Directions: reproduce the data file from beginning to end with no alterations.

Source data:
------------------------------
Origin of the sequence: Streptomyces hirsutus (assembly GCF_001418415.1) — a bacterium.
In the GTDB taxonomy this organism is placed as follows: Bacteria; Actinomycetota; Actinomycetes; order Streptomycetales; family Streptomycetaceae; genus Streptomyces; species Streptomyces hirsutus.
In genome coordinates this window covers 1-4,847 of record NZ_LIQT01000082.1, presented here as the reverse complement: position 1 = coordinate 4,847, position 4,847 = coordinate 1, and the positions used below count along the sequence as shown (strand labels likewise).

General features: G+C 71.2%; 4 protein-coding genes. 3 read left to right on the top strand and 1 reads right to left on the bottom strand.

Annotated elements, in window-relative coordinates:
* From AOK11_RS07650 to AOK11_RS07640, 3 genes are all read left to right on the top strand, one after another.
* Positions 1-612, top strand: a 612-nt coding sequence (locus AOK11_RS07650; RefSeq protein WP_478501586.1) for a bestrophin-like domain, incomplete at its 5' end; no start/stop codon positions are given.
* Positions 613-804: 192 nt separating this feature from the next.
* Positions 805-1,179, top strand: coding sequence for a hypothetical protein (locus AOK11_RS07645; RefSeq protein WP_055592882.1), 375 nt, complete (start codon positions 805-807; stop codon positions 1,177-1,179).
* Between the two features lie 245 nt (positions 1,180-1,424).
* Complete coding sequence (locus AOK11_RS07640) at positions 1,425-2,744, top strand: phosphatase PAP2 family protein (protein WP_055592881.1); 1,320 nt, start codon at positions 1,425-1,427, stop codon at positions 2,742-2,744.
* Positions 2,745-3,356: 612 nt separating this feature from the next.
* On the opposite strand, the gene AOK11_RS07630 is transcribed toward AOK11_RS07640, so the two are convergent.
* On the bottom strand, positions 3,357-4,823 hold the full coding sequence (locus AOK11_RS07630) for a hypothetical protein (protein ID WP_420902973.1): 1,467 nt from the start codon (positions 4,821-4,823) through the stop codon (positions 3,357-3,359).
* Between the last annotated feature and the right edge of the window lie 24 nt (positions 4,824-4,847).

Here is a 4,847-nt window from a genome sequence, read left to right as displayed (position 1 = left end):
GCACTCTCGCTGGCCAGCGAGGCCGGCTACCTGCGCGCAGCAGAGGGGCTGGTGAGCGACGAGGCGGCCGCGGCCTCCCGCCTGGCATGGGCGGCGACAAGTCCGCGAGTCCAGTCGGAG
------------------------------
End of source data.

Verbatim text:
Origin of the sequence: Streptomyces hirsutus (assembly GCF_001418415.1) — a bacterium.
In the GTDB taxonomy this organism is placed as follows: Bacteria; Actinomycetota; Actinomycetes; order Streptomycetales; family Streptomycetaceae; genus Streptomyces; species Streptomyces hirsutus.
In genome coordinates this window covers 1-4,847 of record NZ_LIQT01000082.1, presented here as the reverse complement: position 1 = coordinate 4,847, position 4,847 = coordinate 1, and the positions used below count along the sequence as shown (strand labels likewise).

General features: G+C 71.2%; 4 protein-coding genes. 3 read left to right on the top strand and 1 reads right to left on the bottom strand.

Annotated elements, in window-relative coordinates:
* From AOK11_RS07650 to AOK11_RS07640, 3 genes are all read left to right on the top strand, one after another.
* Positions 1-612, top strand: a 612-nt coding sequence (locus AOK11_RS07650; RefSeq protein WP_478501586.1) for a bestrophin-like domain, incomplete at its 5' end; no start/stop codon positions are given.
* Positions 613-804: 192 nt separating this feature from the next.
* Positions 805-1,179, top strand: coding sequence for a hypothetical protein (locus AOK11_RS07645; RefSeq protein WP_055592882.1), 375 nt, complete (start codon positions 805-807; stop codon positions 1,177-1,179).
* Between the two features lie 245 nt (positions 1,180-1,424).
* Complete coding sequence (locus AOK11_RS07640) at positions 1,425-2,744, top strand: phosphatase PAP2 family protein (protein WP_055592881.1); 1,320 nt, start codon at positions 1,425-1,427, stop codon at positions 2,742-2,744.
* Positions 2,745-3,356: 612 nt separating this feature from the next.
* On the opposite strand, the gene AOK11_RS07630 is transcribed toward AOK11_RS07640, so the two are convergent.
* On the bottom strand, positions 3,357-4,823 hold the full coding sequence (locus AOK11_RS07630) for a hypothetical protein (protein ID WP_420902973.1): 1,467 nt from the start codon (positions 4,821-4,823) through the stop codon (positions 3,357-3,359).
* Between the last annotated feature and the right edge of the window lie 24 nt (positions 4,824-4,847).

Here is a 4,847-nt window from a genome sequence, read left to right as displayed (position 1 = left end):
GCACTCTCGCTGGCCAGCGAGGCCGGCTACCTGCGCGCAGCAGAGGGGCTGGTGAGCGACGAGGCGGCCGCGGCCTCCCGCCTGGCATGGGCGGCGACAAGTCCGCGAGTCCAGTCGGAG